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NHL Overtime: Is Eliminating Shootouts The Answer?

Kevin FreiheitContributor IAugust 22, 2010

This summer, the National Hockey League has been looking at ways to improve the game. From moving the faceoff circles to eliminating shootouts, NHL officials have targeted a few ideas that could be beneficial to the entire league.

After the NHL lockout, the shootout came into effect and many fans were excited about it, as expected. The shootout was something rarely seen in real-life, and with the number of superstars around the NHL, it sounded like a promising idea.

Now, five years later, the idea has not panned out as hoped. The shootout has even cost the New York Rangers to miss the playoffs, and allowed the Philadelphia Flyers to make it to the Stanley Cup Finals. The shootout’s intention was to have team’s go all-out during the five minute overtime, especially with the four on four. Instead, many have played conservative hockey, and over 15 percent of the games have gone to a shootout, which is far too many.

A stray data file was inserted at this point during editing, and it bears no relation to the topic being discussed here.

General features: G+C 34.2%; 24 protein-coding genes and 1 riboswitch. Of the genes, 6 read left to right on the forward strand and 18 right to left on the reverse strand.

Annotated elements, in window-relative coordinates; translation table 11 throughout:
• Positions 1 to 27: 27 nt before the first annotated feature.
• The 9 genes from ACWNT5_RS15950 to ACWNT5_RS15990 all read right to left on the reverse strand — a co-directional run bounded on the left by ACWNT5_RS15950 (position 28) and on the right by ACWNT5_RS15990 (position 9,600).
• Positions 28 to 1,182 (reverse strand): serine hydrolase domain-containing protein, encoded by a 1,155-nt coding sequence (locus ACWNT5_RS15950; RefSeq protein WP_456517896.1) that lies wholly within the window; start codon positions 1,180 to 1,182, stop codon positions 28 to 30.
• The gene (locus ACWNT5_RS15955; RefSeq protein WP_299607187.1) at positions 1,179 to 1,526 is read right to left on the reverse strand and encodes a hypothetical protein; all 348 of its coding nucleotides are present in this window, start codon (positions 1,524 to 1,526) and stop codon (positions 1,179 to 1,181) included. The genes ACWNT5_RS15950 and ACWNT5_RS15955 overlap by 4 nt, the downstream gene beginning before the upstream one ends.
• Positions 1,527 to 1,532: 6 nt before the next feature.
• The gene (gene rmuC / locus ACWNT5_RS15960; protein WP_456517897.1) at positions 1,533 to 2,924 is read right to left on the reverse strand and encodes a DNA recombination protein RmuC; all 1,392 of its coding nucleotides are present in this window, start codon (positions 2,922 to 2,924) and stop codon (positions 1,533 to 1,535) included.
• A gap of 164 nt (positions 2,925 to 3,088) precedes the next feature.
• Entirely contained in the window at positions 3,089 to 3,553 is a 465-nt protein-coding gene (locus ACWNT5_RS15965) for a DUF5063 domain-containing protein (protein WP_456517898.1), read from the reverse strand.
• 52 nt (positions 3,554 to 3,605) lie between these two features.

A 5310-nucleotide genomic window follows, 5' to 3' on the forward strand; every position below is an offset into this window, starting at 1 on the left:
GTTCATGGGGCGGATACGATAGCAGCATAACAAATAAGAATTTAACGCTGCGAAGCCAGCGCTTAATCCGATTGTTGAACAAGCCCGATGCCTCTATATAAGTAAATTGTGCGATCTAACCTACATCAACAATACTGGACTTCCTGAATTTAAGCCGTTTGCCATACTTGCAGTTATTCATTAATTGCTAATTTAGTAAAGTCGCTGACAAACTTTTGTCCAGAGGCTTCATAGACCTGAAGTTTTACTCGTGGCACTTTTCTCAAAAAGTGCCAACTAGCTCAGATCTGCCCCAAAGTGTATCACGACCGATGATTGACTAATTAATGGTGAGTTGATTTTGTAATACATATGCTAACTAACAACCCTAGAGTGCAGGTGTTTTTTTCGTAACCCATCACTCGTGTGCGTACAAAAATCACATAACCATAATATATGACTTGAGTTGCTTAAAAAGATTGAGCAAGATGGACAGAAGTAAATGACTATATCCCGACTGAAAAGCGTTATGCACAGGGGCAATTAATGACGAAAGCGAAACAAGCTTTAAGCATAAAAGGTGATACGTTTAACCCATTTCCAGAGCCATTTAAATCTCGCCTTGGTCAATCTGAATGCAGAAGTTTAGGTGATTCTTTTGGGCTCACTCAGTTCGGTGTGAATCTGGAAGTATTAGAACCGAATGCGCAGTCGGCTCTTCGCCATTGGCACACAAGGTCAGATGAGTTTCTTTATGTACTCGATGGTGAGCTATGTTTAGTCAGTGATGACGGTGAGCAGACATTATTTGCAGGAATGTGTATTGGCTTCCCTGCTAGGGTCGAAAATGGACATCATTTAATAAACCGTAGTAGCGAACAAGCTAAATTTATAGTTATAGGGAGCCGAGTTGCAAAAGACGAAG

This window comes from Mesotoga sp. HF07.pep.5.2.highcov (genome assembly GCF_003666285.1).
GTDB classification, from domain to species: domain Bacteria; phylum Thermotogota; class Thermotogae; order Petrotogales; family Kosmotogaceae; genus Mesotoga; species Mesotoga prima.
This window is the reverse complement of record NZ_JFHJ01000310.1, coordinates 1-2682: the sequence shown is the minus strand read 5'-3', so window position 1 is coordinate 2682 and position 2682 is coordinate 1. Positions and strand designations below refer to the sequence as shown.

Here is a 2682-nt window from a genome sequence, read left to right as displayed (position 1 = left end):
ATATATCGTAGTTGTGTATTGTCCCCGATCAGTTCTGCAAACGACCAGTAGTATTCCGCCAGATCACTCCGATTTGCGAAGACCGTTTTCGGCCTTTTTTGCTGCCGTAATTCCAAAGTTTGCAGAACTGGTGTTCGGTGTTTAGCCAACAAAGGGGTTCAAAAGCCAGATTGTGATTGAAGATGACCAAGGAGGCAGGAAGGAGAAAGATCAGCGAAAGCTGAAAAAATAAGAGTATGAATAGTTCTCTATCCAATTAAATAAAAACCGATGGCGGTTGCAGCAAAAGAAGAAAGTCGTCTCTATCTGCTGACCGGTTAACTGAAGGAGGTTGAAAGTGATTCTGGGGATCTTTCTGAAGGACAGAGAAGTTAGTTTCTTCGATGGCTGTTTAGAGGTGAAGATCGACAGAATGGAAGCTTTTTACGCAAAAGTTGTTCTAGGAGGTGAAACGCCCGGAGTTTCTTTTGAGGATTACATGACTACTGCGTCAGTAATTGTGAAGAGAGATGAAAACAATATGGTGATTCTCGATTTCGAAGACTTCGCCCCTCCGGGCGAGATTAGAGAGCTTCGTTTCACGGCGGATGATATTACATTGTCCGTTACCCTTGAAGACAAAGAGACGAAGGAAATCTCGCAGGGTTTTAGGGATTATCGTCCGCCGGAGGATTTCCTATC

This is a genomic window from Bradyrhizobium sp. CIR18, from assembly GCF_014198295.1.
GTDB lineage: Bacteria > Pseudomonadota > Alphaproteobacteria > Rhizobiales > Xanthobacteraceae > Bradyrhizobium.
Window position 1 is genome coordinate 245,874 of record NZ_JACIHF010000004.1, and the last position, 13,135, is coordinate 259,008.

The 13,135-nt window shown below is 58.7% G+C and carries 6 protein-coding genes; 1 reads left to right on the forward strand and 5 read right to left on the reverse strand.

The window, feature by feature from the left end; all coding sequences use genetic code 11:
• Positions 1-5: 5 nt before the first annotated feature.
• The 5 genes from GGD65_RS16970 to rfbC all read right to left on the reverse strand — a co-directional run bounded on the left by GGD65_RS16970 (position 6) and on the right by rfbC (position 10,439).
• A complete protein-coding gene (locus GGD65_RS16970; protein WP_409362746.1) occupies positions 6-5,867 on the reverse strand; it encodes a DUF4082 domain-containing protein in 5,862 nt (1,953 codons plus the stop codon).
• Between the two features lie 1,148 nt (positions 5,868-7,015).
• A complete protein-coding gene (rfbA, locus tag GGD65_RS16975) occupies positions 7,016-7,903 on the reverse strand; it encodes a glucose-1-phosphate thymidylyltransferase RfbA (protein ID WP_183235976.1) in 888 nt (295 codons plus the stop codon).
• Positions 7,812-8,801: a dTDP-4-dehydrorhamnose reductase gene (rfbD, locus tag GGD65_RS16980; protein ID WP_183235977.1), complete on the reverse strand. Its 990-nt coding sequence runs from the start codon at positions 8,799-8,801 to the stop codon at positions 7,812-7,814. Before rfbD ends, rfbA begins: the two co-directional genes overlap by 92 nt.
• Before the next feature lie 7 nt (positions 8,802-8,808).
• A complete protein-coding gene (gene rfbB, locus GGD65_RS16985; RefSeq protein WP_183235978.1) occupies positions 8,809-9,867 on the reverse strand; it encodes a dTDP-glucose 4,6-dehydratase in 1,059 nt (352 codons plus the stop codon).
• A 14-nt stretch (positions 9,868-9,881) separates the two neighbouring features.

Before all of this, the idea was to eliminate tie games, in which teams would each earn one point. Rather than abandoning the shootout completely, the NHL is more likely to alter the overtime session. In a couple years from now, the overtime may consist of two on two or three on three, something that is rarely seen.

Without that point, there would always be ties in the standings, meaning that teams would have to rely on the tiebreaker scenarios, which the NHL has just changed recently.

Beginning this season, if there is a tie in points, the first tiebreaker will be a combination of regular season victories and overtime victories. This will exclude all shootout wins that a team has. This is an attempt for teams to play a bit harder during the overtime session and not rely on the shootout as much.

What do you think? Should the NHL use the shootout to break the tie? Leave a comment below with your thoughts.

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